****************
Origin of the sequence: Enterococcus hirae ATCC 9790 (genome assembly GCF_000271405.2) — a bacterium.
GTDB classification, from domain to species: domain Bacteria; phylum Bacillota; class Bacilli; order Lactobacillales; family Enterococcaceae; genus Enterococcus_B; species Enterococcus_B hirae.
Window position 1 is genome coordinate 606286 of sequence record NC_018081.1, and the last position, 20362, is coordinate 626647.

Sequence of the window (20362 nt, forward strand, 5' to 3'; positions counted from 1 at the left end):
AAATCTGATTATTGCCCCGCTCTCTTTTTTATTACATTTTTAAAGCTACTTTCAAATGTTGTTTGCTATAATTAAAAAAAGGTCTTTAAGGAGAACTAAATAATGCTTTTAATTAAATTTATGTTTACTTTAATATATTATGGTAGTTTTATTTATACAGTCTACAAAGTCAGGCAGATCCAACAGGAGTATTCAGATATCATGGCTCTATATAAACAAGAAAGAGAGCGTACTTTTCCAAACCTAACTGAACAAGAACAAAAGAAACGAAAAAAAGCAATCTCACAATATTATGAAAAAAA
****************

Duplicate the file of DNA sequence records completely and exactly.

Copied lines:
Origin of the sequence: Enterococcus hirae ATCC 9790 (genome assembly GCF_000271405.2) — a bacterium.
GTDB classification, from domain to species: domain Bacteria; phylum Bacillota; class Bacilli; order Lactobacillales; family Enterococcaceae; genus Enterococcus_B; species Enterococcus_B hirae.
Window position 1 is genome coordinate 606286 of sequence record NC_018081.1, and the last position, 20362, is coordinate 626647.

Sequence of the window (20362 nt, forward strand, 5' to 3'; positions counted from 1 at the left end):
AAATCTGATTATTGCCCCGCTCTCTTTTTTATTACATTTTTAAAGCTACTTTCAAATGTTGTTTGCTATAATTAAAAAAAGGTCTTTAAGGAGAACTAAATAATGCTTTTAATTAAATTTATGTTTACTTTAATATATTATGGTAGTTTTATTTATACAGTCTACAAAGTCAGGCAGATCCAACAGGAGTATTCAGATATCATGGCTCTATATAAACAAGAAAGAGAGCGTACTTTTCCAAACCTAACTGAACAAGAACAAAAGAAACGAAAAAAAGCAATCTCACAATATTATGAAAAAAA